I see a lot of very good and Best Selling authors resort to this.

One huge tip off is any time you see "As you know..." "I've told you before..."

It often comes off as if the author is talking down to the reader, rather than two characters speaking.

As a reader, I'd actually prefer to be told some information through a character's eyes in prose if the alternative is through dialogue, with no other purpose than informing the reader.

Made up example:

"As you know, the arc-reactor you have welded to your chest acts like a magnet to keep shards of shrapnel from piercing your heart," said Pepper Potts.

You may laugh -- but I see this sort of exposition dumping in dialogue a LOT! And it drives me nuts.

"No shit. I built the thing," said Tony.
"Well. Then, you know."
Tony points to himself. "Brilliant multibillionaire genius scientist. Yeah--I know."

My personal taste is that you waste good, fun dialogue doing exposition dumps. If you can't get around it any other way, it is better as prose imho. A recap through Tony's eyes about what/why there is a glowing reactor in his chest would be better.

I guess, I responded to this article mainly because I think you can take dialogue one step further. It needs to be more than true to the world of your novel -- first and foremost it needs to be true to your character.

wendy said...

Dialogue that sings and reveals a unique character is probably the hardest thing to create in a novel.Interesting and helpful advice. Thank you, Nathan :)

Mira said...

Cool picture, and great post. Spot on, Nathan.

I enjoy Meg Cabot, but she has really dated herself by using slang, as well as culture references that are out of date. I wish people would avoid that - I understand it makes a book relevant and accessible, but only for a limited time. And as you point out, Nathan, a book can create it's own culture, including relevant dialogue.

Although - one pretty cool thing with e-books, you could actually go back and re-write the book with updated slang and cultural references. Amazon would send a notice to all buyers that the book was updated.

That's kind of a cool addition that a new technology brings to books, now that I think of it. :)

T. Z. Wallace said...

This is really timely for me, because I am working on a short story that is set in rural Oklahoma, with the narrator being 6years old at the time of the events. Writing dialect, writing it in a child's voice, took some time and effort. Heck, I still don't know if I pulled it off, but she sounds like she does in my head...I guess that means that it makes sense for the world I created for her. Reading this quelled my fears a bit. Thanks!

Sarah Hipple said...

I love that you use Calvin as your example!

And one little piece of timeless slang: "Cool." I seriously cannot believe how well this word has aged.

I'm setting a story in the 1950s, and I feel like it'd be a lot of fun to throw in a few "Daddios" or whatever, but somehow I can't quite bring myself to do it. 50s slang sounds a little too ridiculous to me. So I can just imagine how our slang will sound in a few years.

The Ginger said...

A great example of dialogue that lives within the novel is A Clockwork Orange. Burgess even comments on the odd slang that is used by Alex towards the end. The girlfriend of one of Alex's former gang members asks why Alex is talking so funny. It is the slang of youth, but is only the slang of the youth in A Clockwork Orange. The time period is supposed to be futuristic compared to the 60's, yet I doubt that we will see a time when paper mache rocking penises will be considered art (though I thought it was pretty cool idea) or chemically altered milk that is dispensed out of a statue's breasts. And on and on.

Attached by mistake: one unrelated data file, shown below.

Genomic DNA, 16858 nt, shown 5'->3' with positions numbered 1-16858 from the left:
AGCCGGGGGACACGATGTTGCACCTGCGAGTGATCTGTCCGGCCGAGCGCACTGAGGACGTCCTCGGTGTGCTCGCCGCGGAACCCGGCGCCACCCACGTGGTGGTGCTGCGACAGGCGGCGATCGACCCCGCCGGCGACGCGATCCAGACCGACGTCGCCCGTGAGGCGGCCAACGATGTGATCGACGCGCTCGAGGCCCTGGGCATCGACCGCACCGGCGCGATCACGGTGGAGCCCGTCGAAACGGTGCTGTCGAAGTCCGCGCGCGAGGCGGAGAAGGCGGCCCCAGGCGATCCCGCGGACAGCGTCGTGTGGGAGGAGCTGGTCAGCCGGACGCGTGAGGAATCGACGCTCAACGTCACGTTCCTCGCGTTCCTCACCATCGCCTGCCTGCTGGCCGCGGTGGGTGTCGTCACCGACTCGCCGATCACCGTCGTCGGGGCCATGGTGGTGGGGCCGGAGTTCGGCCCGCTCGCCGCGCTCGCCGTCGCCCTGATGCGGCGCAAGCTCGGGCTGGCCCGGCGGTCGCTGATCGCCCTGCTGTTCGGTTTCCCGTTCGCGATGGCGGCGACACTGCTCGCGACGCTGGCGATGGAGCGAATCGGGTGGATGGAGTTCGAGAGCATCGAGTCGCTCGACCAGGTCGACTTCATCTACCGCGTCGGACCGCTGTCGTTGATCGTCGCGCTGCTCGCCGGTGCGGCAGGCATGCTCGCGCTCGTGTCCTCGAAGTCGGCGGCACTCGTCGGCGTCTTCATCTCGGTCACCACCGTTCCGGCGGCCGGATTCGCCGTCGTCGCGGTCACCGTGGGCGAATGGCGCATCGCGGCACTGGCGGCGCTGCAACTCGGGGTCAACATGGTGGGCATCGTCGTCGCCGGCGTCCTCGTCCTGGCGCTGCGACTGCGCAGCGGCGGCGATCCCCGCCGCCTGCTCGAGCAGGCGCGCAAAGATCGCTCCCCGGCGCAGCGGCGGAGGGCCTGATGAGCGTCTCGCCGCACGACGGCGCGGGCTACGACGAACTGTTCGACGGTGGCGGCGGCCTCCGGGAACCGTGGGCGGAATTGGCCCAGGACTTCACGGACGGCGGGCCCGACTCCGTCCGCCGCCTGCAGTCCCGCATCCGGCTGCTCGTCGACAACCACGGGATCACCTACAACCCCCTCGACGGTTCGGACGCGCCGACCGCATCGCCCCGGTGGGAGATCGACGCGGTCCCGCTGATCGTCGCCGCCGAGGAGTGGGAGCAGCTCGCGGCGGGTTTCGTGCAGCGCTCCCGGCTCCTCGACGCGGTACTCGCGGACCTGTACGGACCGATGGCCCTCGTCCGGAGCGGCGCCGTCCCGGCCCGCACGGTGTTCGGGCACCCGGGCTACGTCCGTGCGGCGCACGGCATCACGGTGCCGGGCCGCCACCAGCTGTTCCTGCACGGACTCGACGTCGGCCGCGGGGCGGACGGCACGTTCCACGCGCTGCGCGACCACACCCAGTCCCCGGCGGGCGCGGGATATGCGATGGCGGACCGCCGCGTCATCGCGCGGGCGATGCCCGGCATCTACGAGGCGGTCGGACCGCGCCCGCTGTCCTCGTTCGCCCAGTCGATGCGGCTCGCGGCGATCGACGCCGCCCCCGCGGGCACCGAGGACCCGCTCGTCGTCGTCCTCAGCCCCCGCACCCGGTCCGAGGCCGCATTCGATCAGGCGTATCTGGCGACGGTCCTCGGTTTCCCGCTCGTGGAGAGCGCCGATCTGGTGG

Here is an exert from the book:
“This must be a real horrorshow film if you're so keen on my viddying it.”
Horrorshow means more or less "good". Kind of like when someone says something is "bad ass". And viddying means "watching" or "viewing". Most of the slang in the book can be interpreted by the context.

Nathan, you do make a good point about slang dating a book. It is one of the drawbacks of colorful language. Slang can work as a historical advantage (proving accuracy), but most of the time when writing in and about the current decade slang makes the dialogue fake and outdated. And that is when the slang is only a few years old. Best not to use. Best to make up your own slang, like Burgess. Then there are not any time constraints and the language will always seem fresh to a new reader.

Anonymous said...

I couldn't agree more. I hope this is the kind of thing in the new book about writing, along with how to write dialogue. I need a solid point of reference I can depend on.

Julie Sondra Decker said...

Great thoughts on dialogue. Just like K.E. Skedgell (above), I wrote a book that's set in a time whose language I can't duplicate (and if I could, it wouldn't have been a good idea to do so). You can't sacrifice the tone and voice of what you're writing to the gods of language realism. I don't think it's a good idea to leave slang out of a novel if it's MEANT to be tied to a certain time period/place and won't read well taken out of that time period/place, just like you shouldn't be overly detailed about the fashions and movie stars and technology of the time unless you want to be dated pretty much before your book gets published. But there are ways to convey informality, hipness, youth, and now-ness without relying on what people are actually using to express those flavors today.

Seeley Street said...

I appreciate this post. It's got me thinking, and rethinking. I'm in a tricky situation. Like a few others, I'm working in historical fiction and brother, there's so much cool cat, groovy, beautiful, freakin' slang available to tap that it's a bit overwhelming. I think I need to include some of it--to make the time authentic. Perhaps I could put it in the mouths of my secondary cameo characters (for humor)? In part, Sixties slang defined the identity of a generation, a private language, tribal. Still thinking.

AR said...

That's so helpful. Even in my head I sound different than people talk... I was afraid no one would be interested in the sort of dialogue I tend to come up with.